* That means if I exit right now, I’ll get only about 17,500 out of the 100,000 I invested.

* If I continue to pay premiums for just one more year, and I do similar calculations, including future charges: assuming a 10% gain on my portfolio, I would’ve invested 200,000 and will get back about Rs. 88,000.

* For another two years, I’ll have paid 300,000 and will get back 222,000

* After five years, it starts to make me ‘positive’ – that is, I invest Rs. 500,000 and get back Rs. 572,000. The main reason – surrender charges after paying five premiums is zero.

What it really means is that all other things being equal, it’s better to stay invested for the five-year term in this policy and then consider an exit, because before that date, you lose money in exit charges. While you may have been sold the policy on the idea that you have to pay just three years of premium, the optimal date for this policy is five years. It will differ from policy to policy.

In another case, the insurer charges 100% of the first year’s premium as charges. After one year, you have zero in your fund account; which should make the decision very simple – leave now, and incur no further costs.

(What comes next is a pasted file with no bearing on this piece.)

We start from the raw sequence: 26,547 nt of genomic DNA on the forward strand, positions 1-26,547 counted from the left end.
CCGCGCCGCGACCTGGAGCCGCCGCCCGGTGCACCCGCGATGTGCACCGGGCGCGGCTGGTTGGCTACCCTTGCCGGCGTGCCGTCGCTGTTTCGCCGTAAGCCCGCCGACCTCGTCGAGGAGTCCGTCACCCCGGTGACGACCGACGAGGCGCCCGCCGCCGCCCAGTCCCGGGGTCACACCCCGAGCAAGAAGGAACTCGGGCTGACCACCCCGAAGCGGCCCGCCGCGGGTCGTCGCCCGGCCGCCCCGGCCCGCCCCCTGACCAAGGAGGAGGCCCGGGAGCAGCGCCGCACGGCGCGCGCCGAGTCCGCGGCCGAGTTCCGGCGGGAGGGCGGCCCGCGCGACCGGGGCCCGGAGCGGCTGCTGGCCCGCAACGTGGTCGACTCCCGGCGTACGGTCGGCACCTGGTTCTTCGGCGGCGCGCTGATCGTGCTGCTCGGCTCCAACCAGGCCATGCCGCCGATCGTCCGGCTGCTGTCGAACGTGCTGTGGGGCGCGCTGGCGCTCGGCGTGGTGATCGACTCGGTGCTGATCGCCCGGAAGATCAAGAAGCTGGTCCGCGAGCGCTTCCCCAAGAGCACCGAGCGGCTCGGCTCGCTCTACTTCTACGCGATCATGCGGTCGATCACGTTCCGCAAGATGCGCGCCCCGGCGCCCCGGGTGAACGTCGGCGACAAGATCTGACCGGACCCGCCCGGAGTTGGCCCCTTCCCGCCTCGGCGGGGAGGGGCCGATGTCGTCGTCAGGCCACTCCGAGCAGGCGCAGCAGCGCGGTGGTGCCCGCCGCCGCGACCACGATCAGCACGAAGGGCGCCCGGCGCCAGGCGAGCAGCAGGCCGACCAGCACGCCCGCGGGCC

(A technical issue to consider here is that the first year’s premium is actually returned to you after 15 years, if you really want to continue to pay premiums that long, or wait that much. Given their costs are higher than competitive products – mutual funds – in subsequent years, you will make a better return should you exit in the first year and buy those other products instead.)

Note: See a full spreadsheet of both products here. Observe that I don’t recommend exits: Exits should be considered with an analysis in mind.

This ‘exit after the first year’ is a leap of faith for many. Effectively, they would have lost the entire amount of money, and we are psychologically averse to taking a loss. This is categorized as a ‘sunk-cost fallacy’. We want to continue the policy even though we have, under all circumstances, lost all the money we have already invested, and continuing the policy is actually much more inefficient compared to saying goodbye and investing in other products instead.